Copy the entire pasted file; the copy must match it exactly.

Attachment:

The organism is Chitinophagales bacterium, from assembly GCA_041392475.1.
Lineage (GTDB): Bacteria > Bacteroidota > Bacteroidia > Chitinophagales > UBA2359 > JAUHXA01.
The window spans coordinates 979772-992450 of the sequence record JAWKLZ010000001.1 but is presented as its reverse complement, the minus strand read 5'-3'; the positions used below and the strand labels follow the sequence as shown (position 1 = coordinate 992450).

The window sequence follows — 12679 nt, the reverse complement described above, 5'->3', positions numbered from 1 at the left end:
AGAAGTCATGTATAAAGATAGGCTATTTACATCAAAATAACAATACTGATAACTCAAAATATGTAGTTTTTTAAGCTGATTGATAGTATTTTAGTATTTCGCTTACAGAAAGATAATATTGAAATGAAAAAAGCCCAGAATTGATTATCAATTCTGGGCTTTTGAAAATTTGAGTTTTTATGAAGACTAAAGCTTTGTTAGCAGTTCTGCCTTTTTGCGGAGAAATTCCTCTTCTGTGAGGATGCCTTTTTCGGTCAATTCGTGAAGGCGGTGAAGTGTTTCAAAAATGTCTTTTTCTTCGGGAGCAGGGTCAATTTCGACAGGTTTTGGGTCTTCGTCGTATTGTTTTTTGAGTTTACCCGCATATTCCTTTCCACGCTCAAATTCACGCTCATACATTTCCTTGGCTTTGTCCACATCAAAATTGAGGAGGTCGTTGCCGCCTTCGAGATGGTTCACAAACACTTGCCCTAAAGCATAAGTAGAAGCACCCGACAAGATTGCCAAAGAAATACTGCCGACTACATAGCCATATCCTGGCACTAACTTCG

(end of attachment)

The organism is Chitinophagales bacterium, from assembly GCA_041392475.1.
Lineage (GTDB): Bacteria > Bacteroidota > Bacteroidia > Chitinophagales > UBA2359 > JAUHXA01.
The window spans coordinates 979772-992450 of the sequence record JAWKLZ010000001.1 but is presented as its reverse complement, the minus strand read 5'-3'; the positions used below and the strand labels follow the sequence as shown (position 1 = coordinate 992450).

The window sequence follows — 12679 nt, the reverse complement described above, 5'->3', positions numbered from 1 at the left end:
AGAAGTCATGTATAAAGATAGGCTATTTACATCAAAATAACAATACTGATAACTCAAAATATGTAGTTTTTTAAGCTGATTGATAGTATTTTAGTATTTCGCTTACAGAAAGATAATATTGAAATGAAAAAAGCCCAGAATTGATTATCAATTCTGGGCTTTTGAAAATTTGAGTTTTTATGAAGACTAAAGCTTTGTTAGCAGTTCTGCCTTTTTGCGGAGAAATTCCTCTTCTGTGAGGATGCCTTTTTCGGTCAATTCGTGAAGGCGGTGAAGTGTTTCAAAAATGTCTTTTTCTTCGGGAGCAGGGTCAATTTCGACAGGTTTTGGGTCTTCGTCGTATTGTTTTTTGAGTTTACCCGCATATTCCTTTCCACGCTCAAATTCACGCTCATACATTTCCTTGGCTTTGTCCACATCAAAATTGAGGAGGTCGTTGCCGCCTTCGAGATGGTTCACAAACACTTGCCCTAAAGCATAAGTAGAAGCACCCGACAAGATTGCCAAAGAAATACTGCCGACTACATAGCCATATCCTGGCACTAACTTCG